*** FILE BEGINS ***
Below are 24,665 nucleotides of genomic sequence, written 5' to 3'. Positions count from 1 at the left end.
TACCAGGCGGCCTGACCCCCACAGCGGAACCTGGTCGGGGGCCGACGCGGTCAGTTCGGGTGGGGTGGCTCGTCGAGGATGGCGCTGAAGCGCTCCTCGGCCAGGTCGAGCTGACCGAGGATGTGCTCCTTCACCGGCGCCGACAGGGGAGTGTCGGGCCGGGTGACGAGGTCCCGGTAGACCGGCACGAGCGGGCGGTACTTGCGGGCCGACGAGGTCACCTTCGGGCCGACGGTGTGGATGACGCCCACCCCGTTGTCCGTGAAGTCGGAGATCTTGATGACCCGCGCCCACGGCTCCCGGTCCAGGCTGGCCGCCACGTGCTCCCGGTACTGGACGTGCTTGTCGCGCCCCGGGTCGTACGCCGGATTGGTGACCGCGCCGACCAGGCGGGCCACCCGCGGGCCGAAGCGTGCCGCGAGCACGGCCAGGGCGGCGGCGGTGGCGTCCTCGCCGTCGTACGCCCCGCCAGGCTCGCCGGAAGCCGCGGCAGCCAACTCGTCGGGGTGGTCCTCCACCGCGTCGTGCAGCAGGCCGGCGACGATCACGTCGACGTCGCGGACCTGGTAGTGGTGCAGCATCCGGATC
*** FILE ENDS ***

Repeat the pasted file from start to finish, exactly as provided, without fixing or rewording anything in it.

Below are 24,665 nucleotides of genomic sequence, written 5' to 3'. Positions count from 1 at the left end.
TACCAGGCGGCCTGACCCCCACAGCGGAACCTGGTCGGGGGCCGACGCGGTCAGTTCGGGTGGGGTGGCTCGTCGAGGATGGCGCTGAAGCGCTCCTCGGCCAGGTCGAGCTGACCGAGGATGTGCTCCTTCACCGGCGCCGACAGGGGAGTGTCGGGCCGGGTGACGAGGTCCCGGTAGACCGGCACGAGCGGGCGGTACTTGCGGGCCGACGAGGTCACCTTCGGGCCGACGGTGTGGATGACGCCCACCCCGTTGTCCGTGAAGTCGGAGATCTTGATGACCCGCGCCCACGGCTCCCGGTCCAGGCTGGCCGCCACGTGCTCCCGGTACTGGACGTGCTTGTCGCGCCCCGGGTCGTACGCCGGATTGGTGACCGCGCCGACCAGGCGGGCCACCCGCGGGCCGAAGCGTGCCGCGAGCACGGCCAGGGCGGCGGCGGTGGCGTCCTCGCCGTCGTACGCCCCGCCAGGCTCGCCGGAAGCCGCGGCAGCCAACTCGTCGGGGTGGTCCTCCACCGCGTCGTGCAGCAGGCCGGCGACGATCACGTCGACGTCGCGGACCTGGTAGTGGTGCAGCATCCGGATC